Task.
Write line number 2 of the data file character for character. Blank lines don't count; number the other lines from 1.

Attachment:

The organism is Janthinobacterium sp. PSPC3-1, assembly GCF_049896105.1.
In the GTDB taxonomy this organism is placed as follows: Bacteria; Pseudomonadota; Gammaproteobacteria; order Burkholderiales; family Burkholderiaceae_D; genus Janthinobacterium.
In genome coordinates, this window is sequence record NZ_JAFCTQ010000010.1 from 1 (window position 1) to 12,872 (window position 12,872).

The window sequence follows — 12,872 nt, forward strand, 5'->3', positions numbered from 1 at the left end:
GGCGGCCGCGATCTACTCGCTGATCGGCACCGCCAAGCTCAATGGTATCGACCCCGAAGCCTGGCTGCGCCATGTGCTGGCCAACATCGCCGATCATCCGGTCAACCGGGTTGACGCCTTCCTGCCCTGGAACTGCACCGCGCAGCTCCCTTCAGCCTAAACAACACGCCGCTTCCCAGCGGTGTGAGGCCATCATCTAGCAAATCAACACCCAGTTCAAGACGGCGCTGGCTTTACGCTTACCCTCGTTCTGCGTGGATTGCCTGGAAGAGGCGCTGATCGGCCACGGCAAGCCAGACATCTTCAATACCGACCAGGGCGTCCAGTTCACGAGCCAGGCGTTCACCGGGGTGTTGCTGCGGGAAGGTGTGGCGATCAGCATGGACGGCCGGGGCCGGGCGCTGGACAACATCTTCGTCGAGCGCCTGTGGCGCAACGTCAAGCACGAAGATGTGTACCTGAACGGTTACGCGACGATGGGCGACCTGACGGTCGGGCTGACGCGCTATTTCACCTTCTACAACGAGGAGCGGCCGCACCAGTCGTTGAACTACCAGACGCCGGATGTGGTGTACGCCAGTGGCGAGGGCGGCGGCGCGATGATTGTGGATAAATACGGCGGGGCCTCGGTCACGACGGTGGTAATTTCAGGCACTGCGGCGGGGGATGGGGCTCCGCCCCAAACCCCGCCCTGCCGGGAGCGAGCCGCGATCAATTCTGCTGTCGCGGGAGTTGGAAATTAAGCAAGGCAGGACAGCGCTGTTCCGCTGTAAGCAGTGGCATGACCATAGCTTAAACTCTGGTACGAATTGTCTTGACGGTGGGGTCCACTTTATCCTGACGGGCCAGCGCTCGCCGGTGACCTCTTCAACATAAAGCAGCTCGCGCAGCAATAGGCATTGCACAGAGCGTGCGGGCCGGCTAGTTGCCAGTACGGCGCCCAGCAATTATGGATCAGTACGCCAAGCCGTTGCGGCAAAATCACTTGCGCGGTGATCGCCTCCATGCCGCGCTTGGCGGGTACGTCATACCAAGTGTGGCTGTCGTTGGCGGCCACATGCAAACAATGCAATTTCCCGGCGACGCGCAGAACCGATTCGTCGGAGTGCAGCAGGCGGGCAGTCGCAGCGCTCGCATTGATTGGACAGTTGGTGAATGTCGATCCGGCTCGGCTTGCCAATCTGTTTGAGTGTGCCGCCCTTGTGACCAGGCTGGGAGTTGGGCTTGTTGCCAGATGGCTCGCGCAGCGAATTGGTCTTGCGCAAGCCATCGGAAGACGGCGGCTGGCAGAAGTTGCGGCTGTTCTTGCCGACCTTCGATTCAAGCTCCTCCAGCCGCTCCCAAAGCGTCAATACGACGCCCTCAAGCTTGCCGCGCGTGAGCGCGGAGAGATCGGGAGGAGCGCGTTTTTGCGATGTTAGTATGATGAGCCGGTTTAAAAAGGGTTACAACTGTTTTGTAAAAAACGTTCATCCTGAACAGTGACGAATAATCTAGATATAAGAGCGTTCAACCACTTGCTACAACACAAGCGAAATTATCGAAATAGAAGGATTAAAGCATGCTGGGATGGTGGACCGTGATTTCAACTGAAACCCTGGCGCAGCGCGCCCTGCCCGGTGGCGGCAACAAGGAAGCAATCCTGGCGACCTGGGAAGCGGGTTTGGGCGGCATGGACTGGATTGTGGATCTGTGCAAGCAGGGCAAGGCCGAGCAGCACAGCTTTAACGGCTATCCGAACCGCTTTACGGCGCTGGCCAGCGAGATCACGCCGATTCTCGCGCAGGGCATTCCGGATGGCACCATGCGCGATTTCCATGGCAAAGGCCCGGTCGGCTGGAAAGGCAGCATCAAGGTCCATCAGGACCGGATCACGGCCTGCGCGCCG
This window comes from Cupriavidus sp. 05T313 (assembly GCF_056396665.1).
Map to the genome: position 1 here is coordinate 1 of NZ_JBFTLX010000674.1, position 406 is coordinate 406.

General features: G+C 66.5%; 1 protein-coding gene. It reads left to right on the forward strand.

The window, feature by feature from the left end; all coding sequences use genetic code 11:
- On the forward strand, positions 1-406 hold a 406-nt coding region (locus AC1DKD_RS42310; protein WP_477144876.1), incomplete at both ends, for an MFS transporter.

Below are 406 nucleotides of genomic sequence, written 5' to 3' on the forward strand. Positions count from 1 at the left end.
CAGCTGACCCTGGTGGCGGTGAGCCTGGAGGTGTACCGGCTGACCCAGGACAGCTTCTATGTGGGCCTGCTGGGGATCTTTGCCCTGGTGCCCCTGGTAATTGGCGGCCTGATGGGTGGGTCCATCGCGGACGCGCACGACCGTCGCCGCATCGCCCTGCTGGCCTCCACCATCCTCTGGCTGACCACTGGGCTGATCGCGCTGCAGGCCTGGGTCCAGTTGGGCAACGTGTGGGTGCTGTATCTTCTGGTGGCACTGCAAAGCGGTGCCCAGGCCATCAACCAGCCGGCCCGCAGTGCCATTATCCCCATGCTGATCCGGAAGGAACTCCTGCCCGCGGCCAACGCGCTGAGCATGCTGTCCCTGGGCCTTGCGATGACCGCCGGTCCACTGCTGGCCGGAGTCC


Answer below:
In the GTDB taxonomy this organism is placed as follows: Bacteria; Pseudomonadota; Gammaproteobacteria; order Burkholderiales; family Burkholderiaceae_D; genus Janthinobacterium.